Recently, the electric light generated by a Gramme machine has been exhibited on the Victoria Tower of the Houses of Parliament. The machine is placed in the vaults of the House of Commons, near to the boilers, and is worked by a small engine, which was already there, and was convenient for the purpose. From the machine two copper wires, half an inch diameter, are led along the vaults to the base of the clock-tower, and thence upward to the signalling-point, a total length of nearly 900 feet, being about three times the distance that an electric current has ever before been conducted for a similar purpose. The signalling apparatus is placed in a lantern five feet high, four feet wide, and having a semicircular glazed front, which projects from the lantern of the belfry on the north side of the tower, or that overlooking the Victoria Embankment. It consists—first, of a fixed table, in which is inserted a flat brass ring 16 inches diameter and one inch broad, which serves as a roller-path for the apparatus carrying the lamp and reflector; next, there is a circular revolving table, having bearings on the roller-path, and which is moved around a central pivot projecting from the fixed table, being actuated by a worm wheel and screw. By means of this arrangement the light can be directed horizontally from side to side through an arc of 180°. It could, of course, be made to sweep the whole of the horizon, but the position of the lantern with regard to the clock-tower is such as to enable the light to be seen through the range of a semicircle only. Upon the revolving table, and hinged to it at the front, is the elevating table, which has a screw adjustment to the rear by which the light can be raised or depressed, being capable of vertical training through an arc of 25°. On the elevator is placed the lamp-table, upon which again is a sliding platform, on which the lamps themselves stand. There are two lamps, which are in use alternately, the carbon-points lasting but four hours, while the House frequently sits for ten.
The copper conductors terminate at the fixed part of the machine, and the method of carrying the current from them to the lamps is very ingenious, the moving parts of the apparatus forming in themselves conductors. The negative conductor is placed in metallic contact with one hinge of the elevator-table through the centre-pin on which the table revolves, and the positive conductor with the other hinge by means of the brass roller-path. The currents from those points are conducted to the lamp-table, and thence through the traversing platform to the lamps, metallic contact being obtained throughout the whole circuit by means of flat springs moving over flat surfaces. The changing of the lamps is effected, without any appreciable break of continuity in the light, by means of the traversing platform on which they stand, and which has a sliding motion from side to side. When the carbon-points in one lamp are nearly consumed, the traverser is quickly shifted from right to left, or vice versa, as may be necessary. The break of contact is but momentary, and only exists during the time required to move the traverser rapidly through a space of six inches. The light will not become extinct during that period, as there is not sufficient time to allow the incandescence of the carbon to entirely subside. The springs under the lamp thrown out of use are by this action removed from the metal plate in the lamp-table, and the springs under the fresh lamp are brought into contact, and the light is at once produced anew.
The intensifying apparatus at present in use is a holophole lent by Messrs. Chance, and through which the rays are sent in parallel lines. It is 21 inches in diameter, and is composed of lenses, surrounded by annular prisms, the centre part refracting the rays and the outer rings reflecting them. Should the electric light be adopted, a special lens will be constructed, by means of which the rays will be diffused through an arc of 180°, instead of being sent in one direction only. The cost of this electric light is at present estimated at 10d. per hour.
It may be of interest if we consider some matters of scientific interest in connection with this machine. In the first place, it possesses an enormous advantage over the voltaic battery in the absolute constancy of the current so long as the velocity of rotation is uniform. In an experiment carried on for eight hours with one of the first machines constructed, the deviation of the needle of a galvanometer was absolutely invariable. Again, a voltaic battery is a complicated piece of apparatus; for each element consists of four separate solid pieces (the outer cell, the porous cell, the positive and the negative element) and two liquids, while in most experiments a considerable number of batteries is required. From this multiplicity of parts a voltaic battery is subject to many accidental derangements, which are likely to weaken if not destroy its power. With the magneto-electric machine there is no complication. All the parts are solidly connected together, and no special care is required.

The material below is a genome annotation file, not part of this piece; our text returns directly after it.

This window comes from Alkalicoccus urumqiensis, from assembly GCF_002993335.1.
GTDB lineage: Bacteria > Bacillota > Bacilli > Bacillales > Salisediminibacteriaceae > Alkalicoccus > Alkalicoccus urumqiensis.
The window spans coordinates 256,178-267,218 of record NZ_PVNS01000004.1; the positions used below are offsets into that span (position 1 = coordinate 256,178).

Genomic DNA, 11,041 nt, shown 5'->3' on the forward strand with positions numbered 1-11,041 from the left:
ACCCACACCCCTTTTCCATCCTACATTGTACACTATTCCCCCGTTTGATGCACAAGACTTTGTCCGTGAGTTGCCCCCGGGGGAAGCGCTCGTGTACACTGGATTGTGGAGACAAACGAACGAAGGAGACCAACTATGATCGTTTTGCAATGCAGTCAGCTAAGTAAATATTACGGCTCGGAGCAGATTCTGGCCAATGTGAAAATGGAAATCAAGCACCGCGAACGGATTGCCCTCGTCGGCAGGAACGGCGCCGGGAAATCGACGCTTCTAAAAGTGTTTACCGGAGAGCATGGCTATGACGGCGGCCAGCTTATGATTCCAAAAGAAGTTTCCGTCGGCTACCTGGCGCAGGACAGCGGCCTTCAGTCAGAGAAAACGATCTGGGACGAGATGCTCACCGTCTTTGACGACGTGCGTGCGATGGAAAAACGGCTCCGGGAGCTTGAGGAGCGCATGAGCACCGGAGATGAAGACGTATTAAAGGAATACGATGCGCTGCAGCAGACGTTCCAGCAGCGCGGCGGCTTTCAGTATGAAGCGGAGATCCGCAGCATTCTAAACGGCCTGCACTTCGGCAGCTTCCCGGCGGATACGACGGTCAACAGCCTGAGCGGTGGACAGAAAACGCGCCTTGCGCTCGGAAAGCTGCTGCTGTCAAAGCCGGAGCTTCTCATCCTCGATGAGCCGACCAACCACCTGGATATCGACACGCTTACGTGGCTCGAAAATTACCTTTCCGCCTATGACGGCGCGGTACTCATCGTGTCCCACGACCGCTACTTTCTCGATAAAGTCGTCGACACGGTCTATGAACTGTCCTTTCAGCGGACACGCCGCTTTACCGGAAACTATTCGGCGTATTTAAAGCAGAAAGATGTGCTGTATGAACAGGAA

It must also be remembered that a powerful voltaic battery costs almost as much when it is at rest as when in action. The magneto-electric machine, on the contrary, costs nothing when it is not producing an external current. This may be understood in two senses. It is, of course, evident that, when no current is required, the rotation of the machine may be stopped; but it is a remarkable fact that, even when rotation of the armature is still going on, no mechanical force is expended except that necessary to overcome friction, provided the exterior current does not flow. To understand this, let us examine a little more closely into the working of the machine. In the first place, suppose the machine to be in rapid movement, and furnishing a current in an exterior circuit, it will be observed that the armature does not get hot; from this it may be concluded that all the mechanical force transmitted to the machine is converted into electricity, since none is changed to heat. In the next place, the machine continuing to revolve with the same speed, suppose the exterior circuit to be broken; still the machine does not rise in temperature, showing; that in this case there is neither production of heat nor electricity, and consequently no waste of mechanical force. From the way in which the currents in the armature are generated, when there is no exterior circuit along which they can flow, they neutralize one another, and keep in such perfect equilibrium that there is absolutely no circulation, and consequently no heating.
If the Gramme machine is set in motion by a force just sufficient to turn it with a definite velocity when the exterior current is flowing, and, if the outer circuit is suddenly broken, the machine is seen to acquire an increasing velocity, showing that the mechanical force applied to it, being no longer capable of going off as electricity, spends itself then in augmenting the velocity of the moving parts of the machine.
On the other hand, if the machine is kept at a certain speed of revolution while the outer circuit is broken, and the circuit is then suddenly closed, the speed instantly diminishes, showing that a portion of the force turning the machine changes into electricity.
These experiments show that, whether the machine be active or passive, there exists always a state of equilibrium between the expenditure of mechanical force and the production of electricity.—Quarterly Journal of Science.